Personal Injury Questions

1Do I Have a Legal Claim?
Whether there is a legal claim will be contingent on who is liable. This determination will be based on the facts of the case. For example, the accident report will help in the fact-finding process. Also, whether there were any witnesses to the scene. It takes an experienced attorney to review all the information and make a educated opinion whether a legal claim exist.
2What to do after a car accident?
Getting into a car accident is always a traumatic experience. However, once a person has regained their composure our firm recommends contacting the authorities and insurance company. Also, speaking to witnesses who have witnessed the accident is helpful.
3How much is my case worth?
Determining the worth of your personal injury claim will depend on the severity of your injuries, the details of the case, insurance limits and the identity of the defendant. A case's worth is based on factors such as current medical bills, future medical bills, future procedures or surgeries that need done and any pre-existing injuries. There is no exact formula for determining a case's value; it is based on evidence, such as whether there are discrepancies in the testimony, medical records, or other pieces that may detract from the integrity of the injured party's case. The following factors will be considered when determining the amount of compensation owed for your injuries: the severity of your injuries; the details of your accident; your degree of fault; your employment history; your ability to work; and your life expectancy. The manner in which you obtain medical treatment, your lifestyle, and your litigation history will also be considered.
4How much will I have to pay for my lawyer?
At The Ledezma Law Firm, we abide by the contingency fee contract, which is approved by the Florida Bar. This means that we will only collect if the case is successful. We accept a fixed percentage, typically one-third, of the recovery.
5Will my personal injury lawsuit take a long time?
That question will hinge on many factors. First, who is the insurance company involved, the extent of liability, injuries and how reasonable the adjuster wants to be in forwarding a good offer.
6What questions will be asked during deposition?
Some questions that may be asked during a deposition may include the following:
  • What types of illnesses and injuries have you suffered from during the course of your life?
  • Have you previously been involved in any other lawsuits or legal claims (i.e. workers compensation)?
  • Were there any witnesses to the accident?
  • Did you file an insurance claim?
  • What is the nature of your injury?
  • What is your job history?
  • How has your injury affected your life?
  • When was your last treatment?
An attorney can prepare you for a deposition by reviewing documents, such as police reports or medical records, which are related to your personal injury claim. He or she will also prepare you for questions that may be asked during the deposition and will be there during the questioning to assist you.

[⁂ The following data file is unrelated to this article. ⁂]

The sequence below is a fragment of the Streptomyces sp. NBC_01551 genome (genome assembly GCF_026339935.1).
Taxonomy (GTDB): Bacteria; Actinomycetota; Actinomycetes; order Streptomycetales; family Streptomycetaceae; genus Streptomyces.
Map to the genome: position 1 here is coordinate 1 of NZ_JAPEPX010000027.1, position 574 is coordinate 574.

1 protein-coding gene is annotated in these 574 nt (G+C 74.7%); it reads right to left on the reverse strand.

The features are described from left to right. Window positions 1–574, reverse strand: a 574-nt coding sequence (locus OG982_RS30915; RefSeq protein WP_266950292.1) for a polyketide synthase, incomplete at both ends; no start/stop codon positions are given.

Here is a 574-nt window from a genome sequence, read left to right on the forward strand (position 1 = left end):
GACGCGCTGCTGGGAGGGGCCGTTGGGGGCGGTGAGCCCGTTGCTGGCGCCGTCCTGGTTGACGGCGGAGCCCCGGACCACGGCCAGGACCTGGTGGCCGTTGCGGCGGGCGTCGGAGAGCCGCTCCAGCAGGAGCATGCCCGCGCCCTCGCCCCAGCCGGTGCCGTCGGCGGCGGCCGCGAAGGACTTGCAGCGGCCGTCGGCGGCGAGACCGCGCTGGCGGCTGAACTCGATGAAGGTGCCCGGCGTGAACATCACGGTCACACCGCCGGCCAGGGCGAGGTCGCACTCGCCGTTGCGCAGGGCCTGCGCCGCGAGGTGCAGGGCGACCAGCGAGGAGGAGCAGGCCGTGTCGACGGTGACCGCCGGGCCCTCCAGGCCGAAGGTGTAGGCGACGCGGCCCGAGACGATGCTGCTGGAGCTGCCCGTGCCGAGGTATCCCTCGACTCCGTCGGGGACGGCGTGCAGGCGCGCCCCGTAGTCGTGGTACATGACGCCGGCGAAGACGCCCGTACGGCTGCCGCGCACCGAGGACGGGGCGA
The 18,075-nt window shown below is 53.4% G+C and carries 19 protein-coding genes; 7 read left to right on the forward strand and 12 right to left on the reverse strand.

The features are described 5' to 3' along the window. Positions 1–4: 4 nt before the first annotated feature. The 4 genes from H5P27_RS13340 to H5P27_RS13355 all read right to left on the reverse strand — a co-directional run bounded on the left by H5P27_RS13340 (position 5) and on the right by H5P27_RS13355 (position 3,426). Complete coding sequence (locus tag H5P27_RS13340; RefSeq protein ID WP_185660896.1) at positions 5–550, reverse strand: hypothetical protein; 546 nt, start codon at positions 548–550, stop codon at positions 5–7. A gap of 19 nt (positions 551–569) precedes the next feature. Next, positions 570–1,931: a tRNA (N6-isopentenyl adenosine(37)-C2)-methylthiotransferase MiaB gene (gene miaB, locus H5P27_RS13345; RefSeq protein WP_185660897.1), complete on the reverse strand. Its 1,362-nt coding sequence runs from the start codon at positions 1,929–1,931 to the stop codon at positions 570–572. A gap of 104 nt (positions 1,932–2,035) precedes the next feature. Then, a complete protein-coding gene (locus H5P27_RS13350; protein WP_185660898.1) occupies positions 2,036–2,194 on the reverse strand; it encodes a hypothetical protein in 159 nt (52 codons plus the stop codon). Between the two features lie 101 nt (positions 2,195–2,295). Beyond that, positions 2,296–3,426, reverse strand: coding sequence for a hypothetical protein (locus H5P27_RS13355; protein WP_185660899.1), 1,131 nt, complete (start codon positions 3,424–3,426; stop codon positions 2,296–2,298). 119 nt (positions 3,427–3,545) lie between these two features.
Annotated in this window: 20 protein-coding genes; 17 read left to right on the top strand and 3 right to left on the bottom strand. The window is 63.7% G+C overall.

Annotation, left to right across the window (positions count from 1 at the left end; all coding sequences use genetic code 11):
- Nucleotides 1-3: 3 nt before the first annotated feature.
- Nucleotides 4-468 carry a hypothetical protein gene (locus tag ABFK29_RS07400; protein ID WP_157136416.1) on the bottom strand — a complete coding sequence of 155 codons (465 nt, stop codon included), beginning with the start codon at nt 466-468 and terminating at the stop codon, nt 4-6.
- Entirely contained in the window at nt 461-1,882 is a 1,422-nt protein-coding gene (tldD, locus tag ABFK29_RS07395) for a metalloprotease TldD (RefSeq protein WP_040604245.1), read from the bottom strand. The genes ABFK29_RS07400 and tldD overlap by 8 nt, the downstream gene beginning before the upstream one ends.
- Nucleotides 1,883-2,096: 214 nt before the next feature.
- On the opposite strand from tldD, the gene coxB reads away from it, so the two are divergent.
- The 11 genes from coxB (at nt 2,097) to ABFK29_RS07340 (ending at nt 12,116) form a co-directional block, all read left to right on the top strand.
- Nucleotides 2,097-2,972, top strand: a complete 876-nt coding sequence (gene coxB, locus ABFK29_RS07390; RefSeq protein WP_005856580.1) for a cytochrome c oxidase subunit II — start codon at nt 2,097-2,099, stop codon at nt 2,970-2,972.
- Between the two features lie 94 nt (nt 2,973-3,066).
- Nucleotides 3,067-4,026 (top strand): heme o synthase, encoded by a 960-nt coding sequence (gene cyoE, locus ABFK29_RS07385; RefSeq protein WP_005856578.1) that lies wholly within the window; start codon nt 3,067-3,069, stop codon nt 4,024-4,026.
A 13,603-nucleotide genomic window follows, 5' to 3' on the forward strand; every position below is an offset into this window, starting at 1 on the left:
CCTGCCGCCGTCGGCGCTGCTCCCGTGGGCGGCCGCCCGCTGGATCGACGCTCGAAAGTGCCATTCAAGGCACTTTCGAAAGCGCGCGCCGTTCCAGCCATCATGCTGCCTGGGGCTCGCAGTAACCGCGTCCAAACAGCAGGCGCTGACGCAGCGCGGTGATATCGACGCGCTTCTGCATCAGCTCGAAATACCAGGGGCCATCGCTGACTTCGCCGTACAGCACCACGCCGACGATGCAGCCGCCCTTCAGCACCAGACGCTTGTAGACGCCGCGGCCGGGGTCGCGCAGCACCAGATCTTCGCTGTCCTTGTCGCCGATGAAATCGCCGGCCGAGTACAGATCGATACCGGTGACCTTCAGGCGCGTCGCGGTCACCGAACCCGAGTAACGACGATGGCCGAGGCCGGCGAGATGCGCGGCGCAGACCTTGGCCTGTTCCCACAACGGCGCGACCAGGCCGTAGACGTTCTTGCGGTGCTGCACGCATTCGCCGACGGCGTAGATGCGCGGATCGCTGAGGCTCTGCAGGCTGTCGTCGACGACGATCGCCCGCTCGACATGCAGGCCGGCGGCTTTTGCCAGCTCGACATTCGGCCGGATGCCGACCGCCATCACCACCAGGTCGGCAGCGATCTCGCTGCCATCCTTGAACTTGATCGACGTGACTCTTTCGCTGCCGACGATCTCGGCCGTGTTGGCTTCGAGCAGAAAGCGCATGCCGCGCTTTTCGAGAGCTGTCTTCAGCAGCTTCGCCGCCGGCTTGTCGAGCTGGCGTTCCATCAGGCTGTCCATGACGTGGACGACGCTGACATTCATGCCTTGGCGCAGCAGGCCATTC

7How soon should I file a lawsuit?
Florida law only allows a person involved in an accident to file a lawsuit within a certain amount of years. As such, speaking to a personal attorney as soon as possible following an accident is imperative. Additionally, the sooner you contact an attorney, the sooner you can be advised on the proper steps to solidify your claim and ensure everything is documented and handled properly
8What is negligence?
To have a strong personal injury claim, the victim must have been injured from the negligence of another individual or entity. Negligence is founded on the theory that every individual is required to exercise a reasonable standard of care for the safety of others. If an individual or person fails to act as a reasonable person would, they may be liable for any resulting damages which were the proximate cause of their actions.
9Can I still pursue compensation if I was partially at fault for my injuries?
Most jurisdictions maintain that victims can still receive compensation if they were partially at fault for their injuries. In these cases, the amount of compensation awarded to the victim may be decreased in accordance with the victim's degree of negligence. Only an experienced personal injury attorney will be able to properly review the facts and determine if your claim is compensable.
10Who can be held liable for a catastrophic injury?
To determine liability, it's important to contact a personal injury lawyer to discuss your case. More than one person may be responsible for your injuries. Depending on your type of personal injury, the liability may rest on a hospital, doctor, motor vehicle driver, truck driver, employer or drug manufacturer.
11Should I sign a release of my rights?
Before signing anything, be sure to contact a personal injury lawyer to ensure your rights are protected. If you sign a release, you may be unable to recover future damages. In some instances, the insurer may offer an early settlement, which may not fully compensate the victim, as he or she may still be unaware of the extent and future costs of their injuries.


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